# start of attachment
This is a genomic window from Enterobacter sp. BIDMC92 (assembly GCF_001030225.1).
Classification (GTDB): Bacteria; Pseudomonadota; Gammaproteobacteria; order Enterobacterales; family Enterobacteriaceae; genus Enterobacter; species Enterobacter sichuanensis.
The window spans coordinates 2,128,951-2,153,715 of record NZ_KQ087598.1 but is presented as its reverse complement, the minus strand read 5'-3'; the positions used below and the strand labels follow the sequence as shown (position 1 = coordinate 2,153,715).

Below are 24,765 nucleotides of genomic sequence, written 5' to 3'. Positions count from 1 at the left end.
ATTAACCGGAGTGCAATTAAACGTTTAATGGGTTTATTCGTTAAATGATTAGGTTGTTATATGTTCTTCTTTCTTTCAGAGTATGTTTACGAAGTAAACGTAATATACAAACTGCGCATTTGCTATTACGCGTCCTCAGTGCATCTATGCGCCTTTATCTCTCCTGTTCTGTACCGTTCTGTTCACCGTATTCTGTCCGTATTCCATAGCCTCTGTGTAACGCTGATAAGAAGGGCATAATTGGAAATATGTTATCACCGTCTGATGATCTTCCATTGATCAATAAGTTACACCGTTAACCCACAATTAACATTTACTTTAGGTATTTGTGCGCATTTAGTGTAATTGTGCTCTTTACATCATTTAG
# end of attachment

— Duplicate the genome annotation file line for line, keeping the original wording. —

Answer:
This is a genomic window from Enterobacter sp. BIDMC92 (assembly GCF_001030225.1).
Classification (GTDB): Bacteria; Pseudomonadota; Gammaproteobacteria; order Enterobacterales; family Enterobacteriaceae; genus Enterobacter; species Enterobacter sichuanensis.
The window spans coordinates 2,128,951-2,153,715 of record NZ_KQ087598.1 but is presented as its reverse complement, the minus strand read 5'-3'; the positions used below and the strand labels follow the sequence as shown (position 1 = coordinate 2,153,715).

Below are 24,765 nucleotides of genomic sequence, written 5' to 3'. Positions count from 1 at the left end.
ATTAACCGGAGTGCAATTAAACGTTTAATGGGTTTATTCGTTAAATGATTAGGTTGTTATATGTTCTTCTTTCTTTCAGAGTATGTTTACGAAGTAAACGTAATATACAAACTGCGCATTTGCTATTACGCGTCCTCAGTGCATCTATGCGCCTTTATCTCTCCTGTTCTGTACCGTTCTGTTCACCGTATTCTGTCCGTATTCCATAGCCTCTGTGTAACGCTGATAAGAAGGGCATAATTGGAAATATGTTATCACCGTCTGATGATCTTCCATTGATCAATAAGTTACACCGTTAACCCACAATTAACATTTACTTTAGGTATTTGTGCGCATTTAGTGTAATTGTGCTCTTTACATCATTTAG